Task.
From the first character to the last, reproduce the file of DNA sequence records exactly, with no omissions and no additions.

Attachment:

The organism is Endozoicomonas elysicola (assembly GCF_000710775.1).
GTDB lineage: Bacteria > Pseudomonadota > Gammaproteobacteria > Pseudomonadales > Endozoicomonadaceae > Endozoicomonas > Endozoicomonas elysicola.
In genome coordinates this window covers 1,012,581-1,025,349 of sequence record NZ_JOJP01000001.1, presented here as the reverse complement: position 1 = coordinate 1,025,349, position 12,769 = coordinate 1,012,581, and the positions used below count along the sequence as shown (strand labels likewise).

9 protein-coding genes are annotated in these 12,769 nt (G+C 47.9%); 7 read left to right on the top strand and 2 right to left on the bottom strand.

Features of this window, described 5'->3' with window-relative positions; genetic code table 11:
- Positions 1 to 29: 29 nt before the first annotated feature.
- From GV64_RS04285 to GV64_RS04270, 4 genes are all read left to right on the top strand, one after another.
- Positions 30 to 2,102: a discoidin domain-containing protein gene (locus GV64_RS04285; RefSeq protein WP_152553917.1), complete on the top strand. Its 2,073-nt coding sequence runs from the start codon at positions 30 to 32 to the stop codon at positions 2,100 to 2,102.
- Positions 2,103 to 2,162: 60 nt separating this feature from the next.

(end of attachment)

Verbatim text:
The organism is Endozoicomonas elysicola (assembly GCF_000710775.1).
GTDB lineage: Bacteria > Pseudomonadota > Gammaproteobacteria > Pseudomonadales > Endozoicomonadaceae > Endozoicomonas > Endozoicomonas elysicola.
In genome coordinates this window covers 1,012,581-1,025,349 of sequence record NZ_JOJP01000001.1, presented here as the reverse complement: position 1 = coordinate 1,025,349, position 12,769 = coordinate 1,012,581, and the positions used below count along the sequence as shown (strand labels likewise).

9 protein-coding genes are annotated in these 12,769 nt (G+C 47.9%); 7 read left to right on the top strand and 2 right to left on the bottom strand.

Features of this window, described 5'->3' with window-relative positions; genetic code table 11:
- Positions 1 to 29: 29 nt before the first annotated feature.
- From GV64_RS04285 to GV64_RS04270, 4 genes are all read left to right on the top strand, one after another.
- Positions 30 to 2,102: a discoidin domain-containing protein gene (locus GV64_RS04285; RefSeq protein WP_152553917.1), complete on the top strand. Its 2,073-nt coding sequence runs from the start codon at positions 30 to 32 to the stop codon at positions 2,100 to 2,102.
- Positions 2,103 to 2,162: 60 nt separating this feature from the next.